A lot of people are glad to hear your voice Dominique. Haskell the rascal. Queen Beatrice of the Netherlands (I think) used to send her head gardener over once a year for topiaries. And then there's the story of his camel Lester. I remember him saying one day "the Garden Club of America is coming Monday and we're flossing the cobblestones". Losing a garden, losing a house. I don't know which is worse. So many stories and adventures.

Anonymous said...

Hi Dominique,

I read your NYTimes article and could really understand your feeling of missing the collective sigh of relief that comes along with Fridays. I really missed that too when I first became unemployed.

I started a blog in January about living with intention & slowing life down and I'd love for you to check it out! I really enjoyed your article and look forward to checking out your book!


Lee Nicholson said...

Perfectly and sweetly said. I too don't allow myself to bask in the glow of good news for fear it might go away or not happen if I get TOO happy about it.

Ed Hamlin said...

Perfect article.

I had also just read the post over at "The CLick", Trent Nelson's blog.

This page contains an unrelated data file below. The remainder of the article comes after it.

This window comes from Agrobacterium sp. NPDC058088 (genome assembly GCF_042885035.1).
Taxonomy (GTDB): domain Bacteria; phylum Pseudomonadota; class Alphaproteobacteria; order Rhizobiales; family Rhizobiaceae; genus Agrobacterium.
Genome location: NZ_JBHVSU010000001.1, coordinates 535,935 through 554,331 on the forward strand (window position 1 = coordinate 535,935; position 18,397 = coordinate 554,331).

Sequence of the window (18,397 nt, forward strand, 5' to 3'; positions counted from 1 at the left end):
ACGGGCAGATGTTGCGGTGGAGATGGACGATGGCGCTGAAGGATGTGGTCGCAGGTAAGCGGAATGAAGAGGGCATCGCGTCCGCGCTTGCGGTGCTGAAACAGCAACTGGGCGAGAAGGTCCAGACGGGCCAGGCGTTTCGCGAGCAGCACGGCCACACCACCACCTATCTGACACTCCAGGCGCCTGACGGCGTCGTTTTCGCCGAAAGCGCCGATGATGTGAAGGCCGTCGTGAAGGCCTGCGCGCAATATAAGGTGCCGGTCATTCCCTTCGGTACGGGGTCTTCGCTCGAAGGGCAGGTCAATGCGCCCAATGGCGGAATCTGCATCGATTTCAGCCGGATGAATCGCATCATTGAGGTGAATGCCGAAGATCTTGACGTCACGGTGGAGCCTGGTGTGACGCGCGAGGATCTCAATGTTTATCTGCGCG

I can relate to your story. Last year after working for a friend in the demolition business, as a senior level manager for over five years, was laid off.

Thus began the job search and also the following of a passion the smoldered in my live of it's years. I was torn in what I should do and there had always been a level of fear the precluded talking steps to follow the life I should have. It has been a challenge, yet I don't think I could live with myself if I continued to live a life in safe jobs and income. So I continue the pursuit as a photographer and press foward know that I am not the only one that is doing so.

I live in a location in southern California, when I sit on a hill or mountain top in the evenings, and I anticipate Gods great creation in a variety of sunsets.

It is my daily baske in the warmth at the end of each day.

Marion Roach Smith said...

There are few things that a good cup of tea cannot improve. That, and a fine lipstick. Or a fine cup of tea and a good lipstick. Write on, sister.